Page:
Seagate FreeAgent Go 1TB and 640GB portable USB drives

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Let's get this out on the table immediately: These FreeAgent Go drives are virtually inaudible in normal use. In an ordinary room with some ambient noise, like a computer or two running (even if they are very quiet ones), the only way to tell whether one of FreeAgent Go devices is running is to pick it up off the bare desktop and hold to close to an ear. With some Windows power saving modes, the drive actually stops spinning, and the only way you know it's getting any power at all is the light on the casing. Virtually no vibration can be felt with either drive; this was actually morte true for the large 1TB sample than the smaller 640GB one. When plugged in and left running on a bare desktop, neither model can be heard from a meter away in a 18~20 dBA ambient home office.

Here is a screen capture from our Spectrum PLUS Audio Analyzer, and the SPL reading of the 640GB model from 1m. As mentioned, the 1TB device might be a mite quieter, but it's hard to say because both are so quiet.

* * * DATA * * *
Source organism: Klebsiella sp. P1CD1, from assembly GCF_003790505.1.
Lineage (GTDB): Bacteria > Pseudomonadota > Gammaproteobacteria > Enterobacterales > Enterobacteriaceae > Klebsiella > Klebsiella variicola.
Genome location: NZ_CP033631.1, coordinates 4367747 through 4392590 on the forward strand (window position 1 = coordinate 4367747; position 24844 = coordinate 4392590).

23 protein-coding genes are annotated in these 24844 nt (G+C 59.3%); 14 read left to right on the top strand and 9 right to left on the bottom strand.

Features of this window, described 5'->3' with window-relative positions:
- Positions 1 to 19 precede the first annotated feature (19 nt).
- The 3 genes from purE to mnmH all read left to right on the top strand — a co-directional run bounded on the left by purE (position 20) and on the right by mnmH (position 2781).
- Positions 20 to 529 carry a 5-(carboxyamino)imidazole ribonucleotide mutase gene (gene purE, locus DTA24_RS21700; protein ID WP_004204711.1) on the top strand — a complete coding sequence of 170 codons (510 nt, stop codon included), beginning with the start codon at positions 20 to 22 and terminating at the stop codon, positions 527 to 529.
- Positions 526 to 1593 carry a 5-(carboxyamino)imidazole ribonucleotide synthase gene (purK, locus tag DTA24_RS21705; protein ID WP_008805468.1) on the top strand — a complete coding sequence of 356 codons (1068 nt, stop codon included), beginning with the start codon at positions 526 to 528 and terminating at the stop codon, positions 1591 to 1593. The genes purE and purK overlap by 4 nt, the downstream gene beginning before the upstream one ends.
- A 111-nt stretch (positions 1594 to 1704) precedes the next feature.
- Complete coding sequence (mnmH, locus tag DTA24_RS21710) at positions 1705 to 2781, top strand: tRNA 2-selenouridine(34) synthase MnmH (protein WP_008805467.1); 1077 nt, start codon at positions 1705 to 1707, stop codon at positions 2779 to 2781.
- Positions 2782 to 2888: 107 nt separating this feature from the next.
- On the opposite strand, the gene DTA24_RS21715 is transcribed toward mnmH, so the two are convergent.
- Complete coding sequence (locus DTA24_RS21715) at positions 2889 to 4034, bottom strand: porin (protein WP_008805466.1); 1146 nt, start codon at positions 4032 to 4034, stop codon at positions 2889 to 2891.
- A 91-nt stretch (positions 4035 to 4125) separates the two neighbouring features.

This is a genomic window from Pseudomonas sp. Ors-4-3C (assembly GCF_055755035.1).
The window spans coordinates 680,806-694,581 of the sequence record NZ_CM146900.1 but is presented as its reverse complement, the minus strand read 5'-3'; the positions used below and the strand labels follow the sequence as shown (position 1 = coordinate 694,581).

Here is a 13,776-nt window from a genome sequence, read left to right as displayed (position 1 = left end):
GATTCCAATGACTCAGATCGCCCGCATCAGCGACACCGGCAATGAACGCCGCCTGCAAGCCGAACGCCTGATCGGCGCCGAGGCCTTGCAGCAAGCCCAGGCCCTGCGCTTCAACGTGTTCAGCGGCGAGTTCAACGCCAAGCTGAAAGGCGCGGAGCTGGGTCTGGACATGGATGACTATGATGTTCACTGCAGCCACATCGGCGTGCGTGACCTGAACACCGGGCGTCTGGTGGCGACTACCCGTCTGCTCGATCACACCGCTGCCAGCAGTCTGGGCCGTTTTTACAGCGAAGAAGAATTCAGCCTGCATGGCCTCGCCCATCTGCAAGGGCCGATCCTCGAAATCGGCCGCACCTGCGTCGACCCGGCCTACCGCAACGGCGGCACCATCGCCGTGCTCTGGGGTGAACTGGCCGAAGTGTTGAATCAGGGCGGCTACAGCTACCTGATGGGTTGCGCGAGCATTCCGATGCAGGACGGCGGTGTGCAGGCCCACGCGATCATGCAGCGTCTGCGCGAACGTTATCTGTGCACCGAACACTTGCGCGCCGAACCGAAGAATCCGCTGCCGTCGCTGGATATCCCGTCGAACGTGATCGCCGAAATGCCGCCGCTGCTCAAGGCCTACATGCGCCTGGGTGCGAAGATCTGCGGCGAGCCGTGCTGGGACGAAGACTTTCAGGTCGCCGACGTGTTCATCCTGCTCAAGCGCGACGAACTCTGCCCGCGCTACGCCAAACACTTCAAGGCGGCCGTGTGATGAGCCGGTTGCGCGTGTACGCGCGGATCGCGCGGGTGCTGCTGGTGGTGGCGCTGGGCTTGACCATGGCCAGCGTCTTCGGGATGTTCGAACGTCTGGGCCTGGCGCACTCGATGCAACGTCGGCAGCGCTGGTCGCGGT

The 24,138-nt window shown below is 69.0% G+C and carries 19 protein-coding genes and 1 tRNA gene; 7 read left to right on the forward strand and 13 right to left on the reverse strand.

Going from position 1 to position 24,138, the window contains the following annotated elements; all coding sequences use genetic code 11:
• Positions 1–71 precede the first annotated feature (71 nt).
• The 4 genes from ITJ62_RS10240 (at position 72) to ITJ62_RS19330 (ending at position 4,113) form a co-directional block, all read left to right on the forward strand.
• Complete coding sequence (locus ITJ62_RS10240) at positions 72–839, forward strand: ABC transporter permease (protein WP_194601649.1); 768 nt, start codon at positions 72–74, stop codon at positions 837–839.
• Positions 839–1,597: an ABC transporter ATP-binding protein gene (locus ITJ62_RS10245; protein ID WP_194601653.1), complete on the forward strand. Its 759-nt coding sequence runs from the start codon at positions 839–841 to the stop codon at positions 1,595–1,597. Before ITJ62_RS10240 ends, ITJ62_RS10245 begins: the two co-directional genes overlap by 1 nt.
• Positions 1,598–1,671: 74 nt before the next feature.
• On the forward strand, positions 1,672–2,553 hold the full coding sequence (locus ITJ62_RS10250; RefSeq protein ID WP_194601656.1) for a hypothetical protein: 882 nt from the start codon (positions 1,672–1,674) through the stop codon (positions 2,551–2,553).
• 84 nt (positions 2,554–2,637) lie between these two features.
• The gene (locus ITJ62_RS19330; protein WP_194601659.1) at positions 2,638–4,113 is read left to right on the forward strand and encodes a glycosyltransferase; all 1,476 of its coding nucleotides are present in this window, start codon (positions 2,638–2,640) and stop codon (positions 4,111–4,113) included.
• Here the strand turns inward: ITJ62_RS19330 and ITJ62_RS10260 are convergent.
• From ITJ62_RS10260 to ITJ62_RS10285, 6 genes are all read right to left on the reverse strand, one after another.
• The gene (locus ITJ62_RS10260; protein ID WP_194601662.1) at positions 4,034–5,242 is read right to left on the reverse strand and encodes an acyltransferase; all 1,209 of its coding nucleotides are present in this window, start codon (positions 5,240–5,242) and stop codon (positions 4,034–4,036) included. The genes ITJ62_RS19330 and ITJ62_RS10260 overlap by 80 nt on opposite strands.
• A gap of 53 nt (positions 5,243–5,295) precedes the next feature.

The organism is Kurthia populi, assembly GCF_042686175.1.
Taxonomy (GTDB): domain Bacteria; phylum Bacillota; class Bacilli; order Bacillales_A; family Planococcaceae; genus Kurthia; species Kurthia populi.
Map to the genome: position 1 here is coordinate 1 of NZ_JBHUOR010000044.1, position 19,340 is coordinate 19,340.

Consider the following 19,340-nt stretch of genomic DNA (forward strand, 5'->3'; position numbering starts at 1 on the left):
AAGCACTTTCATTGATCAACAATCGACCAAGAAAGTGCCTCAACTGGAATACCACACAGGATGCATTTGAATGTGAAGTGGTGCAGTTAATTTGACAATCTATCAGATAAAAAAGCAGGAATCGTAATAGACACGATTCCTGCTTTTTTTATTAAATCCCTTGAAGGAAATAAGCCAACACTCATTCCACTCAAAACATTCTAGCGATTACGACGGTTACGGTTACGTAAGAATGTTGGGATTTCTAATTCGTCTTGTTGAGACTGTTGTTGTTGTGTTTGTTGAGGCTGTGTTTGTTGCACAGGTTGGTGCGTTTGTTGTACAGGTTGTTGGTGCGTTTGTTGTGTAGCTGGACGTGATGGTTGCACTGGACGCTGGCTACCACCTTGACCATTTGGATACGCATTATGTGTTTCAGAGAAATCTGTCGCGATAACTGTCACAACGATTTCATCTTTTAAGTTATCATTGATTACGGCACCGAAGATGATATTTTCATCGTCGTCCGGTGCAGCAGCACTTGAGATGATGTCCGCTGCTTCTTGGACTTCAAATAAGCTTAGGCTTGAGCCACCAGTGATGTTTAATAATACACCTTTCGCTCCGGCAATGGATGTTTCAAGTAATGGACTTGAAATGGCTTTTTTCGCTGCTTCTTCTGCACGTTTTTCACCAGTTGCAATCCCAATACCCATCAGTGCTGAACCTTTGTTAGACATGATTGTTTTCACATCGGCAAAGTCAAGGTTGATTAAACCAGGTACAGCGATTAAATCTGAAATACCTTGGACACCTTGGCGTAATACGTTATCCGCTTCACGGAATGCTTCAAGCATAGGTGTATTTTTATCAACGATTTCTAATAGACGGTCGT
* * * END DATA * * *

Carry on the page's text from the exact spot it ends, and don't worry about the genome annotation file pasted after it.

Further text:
The only change from the ambient curve in the chamber that the FreeAgent Go drive causes is the little bump centered at 8~900Hz. Note that its peak doesn't even reach the 0 dBA point.

There's really no difference at all between the idle and seek noise, even though the latter can be heard as a bit of muted chattering from very close up. The change from idle barely registers on the spectrum analyzer screen, and its hardly audible as a change in the recording below.

An Audio Recording of the FreeAgent Go 640GB was made with a high resolution, lab quality, digital recording system inside SPCR's own 11 dBA ambient anechoic chamber, then converted to LAME 128kbps encoded MP3s. We've listened long and hard to ensure there is no audible degradation from the original WAV files to these MP3s. It represents a quick snapshot of what we heard during the review. There was no need to make a recording of the 1TB model; it sounds the same.

The recording starts with 7 seconds of ambient noise, followed by 10 seconds of the drive in idle. For the most realistic results, set the volume so that the starting ambient level is barely audible, back the volume control off a touch to make it just inaudible, then don't change the volume setting again while comparing all the sound files.

Comparatives (all bare drives):

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